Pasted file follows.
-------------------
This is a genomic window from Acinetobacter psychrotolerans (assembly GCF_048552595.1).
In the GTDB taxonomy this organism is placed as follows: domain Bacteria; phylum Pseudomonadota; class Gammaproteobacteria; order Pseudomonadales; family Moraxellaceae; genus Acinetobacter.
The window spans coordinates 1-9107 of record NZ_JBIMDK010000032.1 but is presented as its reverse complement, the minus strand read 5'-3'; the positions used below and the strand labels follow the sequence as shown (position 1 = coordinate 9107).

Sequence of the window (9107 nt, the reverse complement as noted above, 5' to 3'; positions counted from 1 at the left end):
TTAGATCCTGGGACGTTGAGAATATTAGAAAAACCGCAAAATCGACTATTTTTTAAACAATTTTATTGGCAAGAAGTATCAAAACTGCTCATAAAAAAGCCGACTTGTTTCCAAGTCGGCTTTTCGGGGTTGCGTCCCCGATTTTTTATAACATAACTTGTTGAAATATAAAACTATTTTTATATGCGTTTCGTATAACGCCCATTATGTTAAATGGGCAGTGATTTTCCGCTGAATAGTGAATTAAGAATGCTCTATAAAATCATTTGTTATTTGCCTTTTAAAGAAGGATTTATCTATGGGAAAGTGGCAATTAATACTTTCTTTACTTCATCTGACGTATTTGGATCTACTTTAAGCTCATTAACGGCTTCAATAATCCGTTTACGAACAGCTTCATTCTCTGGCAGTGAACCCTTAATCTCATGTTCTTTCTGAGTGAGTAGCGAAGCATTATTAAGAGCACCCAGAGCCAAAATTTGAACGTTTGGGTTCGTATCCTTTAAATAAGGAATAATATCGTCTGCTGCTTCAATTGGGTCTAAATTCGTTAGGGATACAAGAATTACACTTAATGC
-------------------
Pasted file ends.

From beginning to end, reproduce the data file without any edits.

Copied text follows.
This is a genomic window from Acinetobacter psychrotolerans (assembly GCF_048552595.1).
In the GTDB taxonomy this organism is placed as follows: domain Bacteria; phylum Pseudomonadota; class Gammaproteobacteria; order Pseudomonadales; family Moraxellaceae; genus Acinetobacter.
The window spans coordinates 1-9107 of record NZ_JBIMDK010000032.1 but is presented as its reverse complement, the minus strand read 5'-3'; the positions used below and the strand labels follow the sequence as shown (position 1 = coordinate 9107).

Sequence of the window (9107 nt, the reverse complement as noted above, 5' to 3'; positions counted from 1 at the left end):
TTAGATCCTGGGACGTTGAGAATATTAGAAAAACCGCAAAATCGACTATTTTTTAAACAATTTTATTGGCAAGAAGTATCAAAACTGCTCATAAAAAAGCCGACTTGTTTCCAAGTCGGCTTTTCGGGGTTGCGTCCCCGATTTTTTATAACATAACTTGTTGAAATATAAAACTATTTTTATATGCGTTTCGTATAACGCCCATTATGTTAAATGGGCAGTGATTTTCCGCTGAATAGTGAATTAAGAATGCTCTATAAAATCATTTGTTATTTGCCTTTTAAAGAAGGATTTATCTATGGGAAAGTGGCAATTAATACTTTCTTTACTTCATCTGACGTATTTGGATCTACTTTAAGCTCATTAACGGCTTCAATAATCCGTTTACGAACAGCTTCATTCTCTGGCAGTGAACCCTTAATCTCATGTTCTTTCTGAGTGAGTAGCGAAGCATTATTAAGAGCACCCAGAGCCAAAATTTGAACGTTTGGGTTCGTATCCTTTAAATAAGGAATAATATCGTCTGCTGCTTCAATTGGGTCTAAATTCGTTAGGGATACAAGAATTACACTTAATGC